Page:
|ep 2 –||The escape rocket is too small! The obvious assumptions are that it's either purpose-designed as an escape vehicle, or is simply the same rocket the crew used to arrive on the planet — but either way, we see only 5 chairs: where would the rest of the original crew have fit?? (Including Scooti, Jefferson, the original captain who died, etc.)|
|ep 2 –||We know there's an opening to the surface, but still: could the Doctor really have heard the rocket leaving from well over 10 miles underground??|
|ep 2 –||If the mysterious ancient people from the cave painting thought the Beast was so dangerous it was worth trapping with a couple of pots next to a black hole, why didn't they just fling it into the black hole in the first place?|
|ep 2 –||The Doctor's "gamble" at the end doesn't make sense — he's aware that breaking the vase and hence the gravity funnel will send the rocket into the black hole, killing Rose... But how could be possibly know that Rose is on the rocket? She was intent on waiting for the Doctor at the base ("just like he waited for me" as she puts it) — it was just by chance that Zach "kidnapped" her and forced her on board the escape rocket. How could the Doctor have foreseen that?
[Yes, breaking the gravity funnel would eventually doom everyone on the base & the planet too, but the Doc only mentions Rose in conjunction with the rocket's demise]
|ep 2 –||Why or how does the rocket turn around to face the black hole when the gravity funnel collapses and the rocket starts being pulled in? Surely it would keep facing the same way it was, but just be pulled backwards by gravity? For that matter, why does it also turn around (away from the black hole) when the Doctor starts towing it with the TARDIS?|
|ep 2 –||When the Doctor confronts the Beast in the pit, several (at least four) shots of David Tennant's face have been flipped left-to-right, making them mirror images. Keep an eye on the little oval thingy on the strap on the left-hand side of his spacesuit to confirm this.|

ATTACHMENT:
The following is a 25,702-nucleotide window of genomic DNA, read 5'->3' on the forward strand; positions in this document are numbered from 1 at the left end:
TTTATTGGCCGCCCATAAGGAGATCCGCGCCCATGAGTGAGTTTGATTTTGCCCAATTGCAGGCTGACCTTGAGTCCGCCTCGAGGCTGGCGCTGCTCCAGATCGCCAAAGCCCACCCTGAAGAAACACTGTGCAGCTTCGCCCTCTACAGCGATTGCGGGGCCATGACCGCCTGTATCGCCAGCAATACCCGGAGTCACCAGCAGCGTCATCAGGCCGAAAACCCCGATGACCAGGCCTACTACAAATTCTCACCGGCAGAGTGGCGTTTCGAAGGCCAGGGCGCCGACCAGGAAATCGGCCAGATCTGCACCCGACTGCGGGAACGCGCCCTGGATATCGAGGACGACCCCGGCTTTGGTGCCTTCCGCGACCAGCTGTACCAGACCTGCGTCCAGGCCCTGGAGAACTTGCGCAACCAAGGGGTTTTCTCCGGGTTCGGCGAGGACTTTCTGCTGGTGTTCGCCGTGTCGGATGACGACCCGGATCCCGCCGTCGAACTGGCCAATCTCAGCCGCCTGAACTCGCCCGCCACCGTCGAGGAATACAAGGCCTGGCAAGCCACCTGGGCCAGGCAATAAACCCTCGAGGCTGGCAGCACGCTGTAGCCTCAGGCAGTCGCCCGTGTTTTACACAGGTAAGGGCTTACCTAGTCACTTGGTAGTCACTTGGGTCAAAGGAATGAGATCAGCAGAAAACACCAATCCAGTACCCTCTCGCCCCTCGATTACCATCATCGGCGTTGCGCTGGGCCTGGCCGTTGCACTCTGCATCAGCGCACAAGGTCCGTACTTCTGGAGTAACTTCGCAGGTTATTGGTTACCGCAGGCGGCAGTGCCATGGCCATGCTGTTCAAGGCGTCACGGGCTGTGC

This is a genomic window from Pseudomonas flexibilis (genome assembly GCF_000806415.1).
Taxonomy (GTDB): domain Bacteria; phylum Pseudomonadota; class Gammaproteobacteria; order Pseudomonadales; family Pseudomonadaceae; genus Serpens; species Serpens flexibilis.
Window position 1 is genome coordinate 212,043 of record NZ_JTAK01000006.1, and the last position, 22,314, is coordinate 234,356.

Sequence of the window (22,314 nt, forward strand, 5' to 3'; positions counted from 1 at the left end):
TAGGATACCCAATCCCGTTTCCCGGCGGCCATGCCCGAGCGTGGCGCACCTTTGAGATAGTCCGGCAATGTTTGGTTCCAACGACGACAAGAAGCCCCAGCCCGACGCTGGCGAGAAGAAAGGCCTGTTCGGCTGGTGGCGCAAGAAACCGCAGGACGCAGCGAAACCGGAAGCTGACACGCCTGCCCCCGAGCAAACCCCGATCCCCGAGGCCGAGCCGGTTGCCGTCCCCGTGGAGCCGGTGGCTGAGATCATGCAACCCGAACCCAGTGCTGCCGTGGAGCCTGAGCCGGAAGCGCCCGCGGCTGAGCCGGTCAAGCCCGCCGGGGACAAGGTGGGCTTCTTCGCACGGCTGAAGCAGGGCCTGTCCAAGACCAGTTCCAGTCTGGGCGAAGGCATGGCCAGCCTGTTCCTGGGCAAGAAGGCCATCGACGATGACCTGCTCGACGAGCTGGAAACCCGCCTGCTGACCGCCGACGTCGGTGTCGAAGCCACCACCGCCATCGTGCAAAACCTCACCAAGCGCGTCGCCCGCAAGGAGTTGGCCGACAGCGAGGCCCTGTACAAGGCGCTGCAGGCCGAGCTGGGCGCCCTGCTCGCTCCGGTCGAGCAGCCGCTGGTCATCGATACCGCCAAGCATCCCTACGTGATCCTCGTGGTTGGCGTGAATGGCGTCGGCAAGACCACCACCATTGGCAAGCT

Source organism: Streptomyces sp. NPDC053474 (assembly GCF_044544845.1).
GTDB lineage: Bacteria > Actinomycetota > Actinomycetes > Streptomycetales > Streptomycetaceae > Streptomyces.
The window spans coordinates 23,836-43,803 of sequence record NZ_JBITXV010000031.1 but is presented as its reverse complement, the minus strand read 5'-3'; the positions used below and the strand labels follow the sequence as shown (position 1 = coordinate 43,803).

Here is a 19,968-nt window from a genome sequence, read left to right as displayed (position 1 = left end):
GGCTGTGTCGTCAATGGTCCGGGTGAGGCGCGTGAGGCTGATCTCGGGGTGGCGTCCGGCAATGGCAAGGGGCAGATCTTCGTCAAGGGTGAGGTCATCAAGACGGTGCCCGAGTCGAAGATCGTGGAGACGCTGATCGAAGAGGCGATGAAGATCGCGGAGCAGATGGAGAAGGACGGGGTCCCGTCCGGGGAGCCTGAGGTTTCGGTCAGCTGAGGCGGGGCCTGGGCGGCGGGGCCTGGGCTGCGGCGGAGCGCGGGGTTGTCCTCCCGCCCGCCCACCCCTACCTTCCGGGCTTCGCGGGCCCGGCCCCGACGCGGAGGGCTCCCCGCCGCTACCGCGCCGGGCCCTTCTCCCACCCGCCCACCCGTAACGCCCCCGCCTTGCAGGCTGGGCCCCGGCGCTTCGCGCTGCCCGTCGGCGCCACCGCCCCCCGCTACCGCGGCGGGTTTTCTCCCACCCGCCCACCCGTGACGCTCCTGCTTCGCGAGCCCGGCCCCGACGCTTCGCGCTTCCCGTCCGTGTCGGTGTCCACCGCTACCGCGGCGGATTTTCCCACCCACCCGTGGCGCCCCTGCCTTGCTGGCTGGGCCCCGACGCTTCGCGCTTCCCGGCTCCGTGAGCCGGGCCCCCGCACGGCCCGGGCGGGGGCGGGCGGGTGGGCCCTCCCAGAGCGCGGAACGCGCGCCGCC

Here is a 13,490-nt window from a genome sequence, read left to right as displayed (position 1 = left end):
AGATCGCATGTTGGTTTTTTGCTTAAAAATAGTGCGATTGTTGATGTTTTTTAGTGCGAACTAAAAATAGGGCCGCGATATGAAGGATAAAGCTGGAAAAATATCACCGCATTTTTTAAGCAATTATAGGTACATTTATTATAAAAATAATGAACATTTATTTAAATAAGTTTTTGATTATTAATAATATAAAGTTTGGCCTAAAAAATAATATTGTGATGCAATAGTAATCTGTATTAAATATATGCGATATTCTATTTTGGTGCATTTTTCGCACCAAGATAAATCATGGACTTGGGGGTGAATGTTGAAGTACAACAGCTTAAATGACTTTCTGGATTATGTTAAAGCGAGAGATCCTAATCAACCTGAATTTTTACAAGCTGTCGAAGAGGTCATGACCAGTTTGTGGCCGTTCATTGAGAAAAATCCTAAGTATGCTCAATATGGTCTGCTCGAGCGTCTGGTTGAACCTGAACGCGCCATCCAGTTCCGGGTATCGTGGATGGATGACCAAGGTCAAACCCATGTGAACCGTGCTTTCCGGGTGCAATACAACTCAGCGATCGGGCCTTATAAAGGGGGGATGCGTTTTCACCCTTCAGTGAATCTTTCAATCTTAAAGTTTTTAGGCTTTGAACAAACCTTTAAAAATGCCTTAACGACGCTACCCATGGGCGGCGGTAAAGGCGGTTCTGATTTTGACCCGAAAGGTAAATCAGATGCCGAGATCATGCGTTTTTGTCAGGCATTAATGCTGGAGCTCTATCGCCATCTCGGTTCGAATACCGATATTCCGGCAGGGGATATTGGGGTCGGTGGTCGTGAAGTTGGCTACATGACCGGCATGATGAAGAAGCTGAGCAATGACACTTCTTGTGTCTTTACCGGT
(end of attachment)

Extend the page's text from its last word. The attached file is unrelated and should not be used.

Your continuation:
|ep 2 –||Rose is able to shatter the rocket's window with a single shot from a bolt gun. Not very strong, is it? Fat lot of good that'd do you against a meteorite!
[Maybe the rocket has energy shields on the outside to prevent space debris damaging the window, but if so, wouldn't that prevent the air loss?]
|ep 2 –||When Rose undoes Toby's seatbelt, why doesn't the Beast just jump out of Toby and into one of the other crew members?|
|ep 2 –||It's a bit daft that the rocket's emergency shield requires Zach to press a button in order to activate it after the window shatters. Didn't the rocket's designers think the crew would have other things on their mind during an emergency (like a complete lack of oxygen due to decompression) to worry about pressing buttons? Not to mention that sudden decompression of the cabin would be dead easy to detect via the ship's sensors & hence easy to make automatic. In many ways it's similar to a car's airbag — and imagine if you had to press a button to use one of those during a crash!
[Come on, this isn't rocket science... Oh hang on, it is!]
|ep 2 –||In a similar vein, since we have a relatively small rocket cabin suddenly exposed to the vacuum of space, you'd expect that all the air would be sucked out the window nearly instantly — so Zach wouldn't have been able to say "Emergency shields" (or at least, we wouldn't have heard him say it, due to there being no air to carry the sound waves). Not to mention that Rose and the crew wouldn't have continued to breathe somewhat normally during & after the decompression, in the way they appear to on screen.|
|ep 2 –||When Toby is sucked out of the rocket, he is facing the black hole. Immediately afterwards, he can be seen with his back to the black hole instead.|
|ep 2 –||At the end, the Doctor says he "only had time for one trip" in the TARDIS before the planet hit the black hole. Er, has he forgotten that the TARDIS is a time machine? Yes, you could make the argument "he can't cross his own time-stream, blah blah", so let's assume for a moment that the Doctor genuinely only had time for one trip — in that case, why did he decide to save one human life instead of many Ood?
[Little bit out-of-character for the Doc]
|ep 1-2 –||Rose finds time to change her knickers at some point during the story: in The Impossible Planet, she can be clearly seen to be wearing black undies, but by the time she hugs the Doctor in the TARDIS at the end of the second episode, she's changed to maroon!|